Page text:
Academy of Chiropractic Personal Injury & Primary Spine Care Program

Quickie Consult 1120
Lawyers and Medical 74 L

From the Desk of Dr. Mark Studin
Academy of Chiropractic

Preamble: Many of the issues I bring to you are very small, yet each issue is just that, an issue. If you take care of the small issues, then you will be able to build and more importantly, focus on the bigger issues...a larger practice and more family time. -Mark Studin 2006

"Low Speed Accidents and Auto Body Shops"

 

Dr Studin: here's what's going on, you and I did a seminar two weeks ago in New Jersey. We had 88 lawyers to be precise in the room and we've discussed dismantling an automobile to look for a damage to that vehicle because the carriers are the estimates or they under report. I'm going to tell you what that does at the end of the day, but could you please take a minute and explain why it's important to de-skin the car and what that means?

Guest Doctor: Most vehicles certainly in the last 20 years have a composite bumper cover a plastic, some synthetic material cover, which is used to hide the structure of the bumper. This allows for more streamlined look, It allows for more sleek modern look that work typically used to. It also allows for a bumper to be designed to function, there's no concern for statics because it's concealed behind the cover. The problem with moving the car is that the cover is quite literally like the Outside of cookie bag or the plastic ramping on food. It doesn't tell you really what's your inside. So, when you look at a bumper cover and say it's got to be scraped and it needs to painting, we don't have any way to assess from that if The a structure of the car has absorbed any energy on hitting walls, and as a result we don't really know the extent of what's almost in the front of the car from the structural perspective, from my energy used to form the front of the car. And the reason this is a big deal is because the cover will almost always return to its original shape. So you could have a fair amount of genes in the bumper structure behind that cover and the bumper will come back almost a hundred percent what it was, even though the bumper itself suffers some amount of trauma, I think it's an accurate assessment or look at a bumper car or looking at a repair estimate and I'll summarize the extended of the damage yet it has to be explored then perhaps a very simple analytical approach. Just imagine if You went to the doctor and said, I have this spot on my back and I want you to look at it. And the doctor said, you're wearing piece of clothe, I can only see your head and your neck you look fine. That's if it requires be actual conservation of the components. You can't summarize the nature of the damage without walls.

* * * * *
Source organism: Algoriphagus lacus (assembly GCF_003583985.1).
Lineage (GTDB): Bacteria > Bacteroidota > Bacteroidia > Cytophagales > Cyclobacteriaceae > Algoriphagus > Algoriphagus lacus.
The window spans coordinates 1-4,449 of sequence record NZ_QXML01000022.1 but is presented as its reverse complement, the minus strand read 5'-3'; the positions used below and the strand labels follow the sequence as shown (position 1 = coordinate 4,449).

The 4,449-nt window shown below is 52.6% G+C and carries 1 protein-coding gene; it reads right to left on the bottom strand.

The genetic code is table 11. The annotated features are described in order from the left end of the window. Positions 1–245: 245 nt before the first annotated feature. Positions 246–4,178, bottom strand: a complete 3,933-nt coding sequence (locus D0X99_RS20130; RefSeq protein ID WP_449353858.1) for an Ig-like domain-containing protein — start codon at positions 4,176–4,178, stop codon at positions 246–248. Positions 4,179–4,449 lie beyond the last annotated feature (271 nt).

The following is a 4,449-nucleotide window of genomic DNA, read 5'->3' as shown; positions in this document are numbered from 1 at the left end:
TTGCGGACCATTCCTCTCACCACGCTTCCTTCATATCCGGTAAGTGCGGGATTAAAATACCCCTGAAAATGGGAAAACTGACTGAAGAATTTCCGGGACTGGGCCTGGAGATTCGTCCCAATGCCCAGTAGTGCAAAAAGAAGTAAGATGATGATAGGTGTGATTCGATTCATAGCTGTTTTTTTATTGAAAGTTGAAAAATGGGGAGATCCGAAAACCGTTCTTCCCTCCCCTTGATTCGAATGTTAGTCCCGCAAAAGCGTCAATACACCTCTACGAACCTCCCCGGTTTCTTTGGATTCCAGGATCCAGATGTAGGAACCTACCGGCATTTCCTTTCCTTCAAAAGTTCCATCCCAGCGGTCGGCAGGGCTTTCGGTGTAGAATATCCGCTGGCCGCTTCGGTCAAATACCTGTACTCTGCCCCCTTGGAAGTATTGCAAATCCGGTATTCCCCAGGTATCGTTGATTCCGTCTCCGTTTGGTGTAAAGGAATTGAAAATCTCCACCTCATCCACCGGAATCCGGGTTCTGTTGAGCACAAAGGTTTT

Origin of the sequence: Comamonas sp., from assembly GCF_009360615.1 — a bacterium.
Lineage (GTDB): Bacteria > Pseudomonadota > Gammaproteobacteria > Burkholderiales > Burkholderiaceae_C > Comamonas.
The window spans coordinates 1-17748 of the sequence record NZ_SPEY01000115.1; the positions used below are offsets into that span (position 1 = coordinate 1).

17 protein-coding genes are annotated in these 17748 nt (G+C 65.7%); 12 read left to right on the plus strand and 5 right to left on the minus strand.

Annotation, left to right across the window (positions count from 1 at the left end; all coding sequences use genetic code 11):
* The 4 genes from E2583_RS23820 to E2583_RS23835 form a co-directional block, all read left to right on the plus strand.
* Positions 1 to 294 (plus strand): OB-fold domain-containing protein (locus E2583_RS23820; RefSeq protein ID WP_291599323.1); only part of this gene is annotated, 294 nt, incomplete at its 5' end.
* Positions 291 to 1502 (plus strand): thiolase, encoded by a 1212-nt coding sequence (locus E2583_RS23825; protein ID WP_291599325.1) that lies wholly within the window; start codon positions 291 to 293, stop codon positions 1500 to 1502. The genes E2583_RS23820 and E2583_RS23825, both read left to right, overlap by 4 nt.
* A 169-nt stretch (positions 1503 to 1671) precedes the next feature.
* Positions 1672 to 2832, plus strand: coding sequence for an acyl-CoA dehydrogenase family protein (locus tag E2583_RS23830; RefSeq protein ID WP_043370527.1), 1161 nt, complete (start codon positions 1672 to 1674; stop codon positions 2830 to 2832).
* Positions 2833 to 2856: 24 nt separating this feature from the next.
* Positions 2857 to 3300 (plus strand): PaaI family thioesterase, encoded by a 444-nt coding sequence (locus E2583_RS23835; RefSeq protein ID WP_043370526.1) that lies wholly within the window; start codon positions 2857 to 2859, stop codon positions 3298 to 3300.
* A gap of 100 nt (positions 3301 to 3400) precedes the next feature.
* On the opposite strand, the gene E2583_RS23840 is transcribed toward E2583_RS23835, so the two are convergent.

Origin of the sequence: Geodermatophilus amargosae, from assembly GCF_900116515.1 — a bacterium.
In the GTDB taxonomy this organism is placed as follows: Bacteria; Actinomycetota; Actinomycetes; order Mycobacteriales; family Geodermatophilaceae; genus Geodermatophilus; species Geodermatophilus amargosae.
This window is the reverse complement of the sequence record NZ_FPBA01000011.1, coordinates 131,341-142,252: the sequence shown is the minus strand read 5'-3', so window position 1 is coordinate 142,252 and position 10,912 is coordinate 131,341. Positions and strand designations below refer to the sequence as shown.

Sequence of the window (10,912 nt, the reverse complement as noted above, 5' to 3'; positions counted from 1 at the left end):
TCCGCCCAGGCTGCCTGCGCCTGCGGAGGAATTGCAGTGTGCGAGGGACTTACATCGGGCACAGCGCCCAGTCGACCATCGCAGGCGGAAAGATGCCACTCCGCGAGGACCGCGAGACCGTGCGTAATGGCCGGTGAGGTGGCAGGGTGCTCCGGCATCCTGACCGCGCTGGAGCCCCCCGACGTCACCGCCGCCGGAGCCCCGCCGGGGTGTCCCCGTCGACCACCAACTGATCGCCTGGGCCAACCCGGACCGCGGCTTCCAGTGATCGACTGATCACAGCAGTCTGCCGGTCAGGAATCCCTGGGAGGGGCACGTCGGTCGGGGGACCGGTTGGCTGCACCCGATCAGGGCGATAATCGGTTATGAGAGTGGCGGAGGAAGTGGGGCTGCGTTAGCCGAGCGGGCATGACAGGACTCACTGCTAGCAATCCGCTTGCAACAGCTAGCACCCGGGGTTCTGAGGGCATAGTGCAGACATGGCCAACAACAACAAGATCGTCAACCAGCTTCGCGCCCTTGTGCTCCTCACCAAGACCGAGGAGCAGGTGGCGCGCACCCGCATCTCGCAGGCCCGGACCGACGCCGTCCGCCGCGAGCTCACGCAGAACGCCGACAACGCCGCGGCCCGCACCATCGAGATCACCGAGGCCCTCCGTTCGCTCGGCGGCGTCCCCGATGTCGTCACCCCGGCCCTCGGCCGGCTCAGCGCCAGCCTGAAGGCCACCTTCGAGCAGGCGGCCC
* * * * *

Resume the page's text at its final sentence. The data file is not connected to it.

Dr Studin: Could you also please discuss the pitfalls of estimates, which most unfortunately, most reconstructionist engineers or attorneys work on from?

Guest Doctor: so when you write an estimate, I'm looking at the car and You don't disassemble it initially. A simply come out, they say, if this is what I think it needs, this is how far you're off the rocks over there, the insurance company says you can go to Alyssa for example. You can take the bumper cover off and you can a remove the hood and then we'll go from there. so the initial estimate says it's a hood that needs a bumper cover, needs a grill and a headlights paint and then to be taken apart and they go up. It actually needs this part inside as well. It's going to need an air box. We'll need a radiator in a course. What's is the inner structure that holds the front of the car together, It's a very simple time, these types of updates can be done incrementally, it's not clear. Would you look at an estimate? Where are you offering that? It's entirely plausible with the estimate. It might have been looked at two or three times subsequent to that and a good estimated is Usually one that's approved by and given a reputable shop actually has Budget on it outlines, I am a term, it's called hidden damage, if we start taking this apart in finding more damage, we basically reserve the right to tell you about that. And we expect to be compensated at it.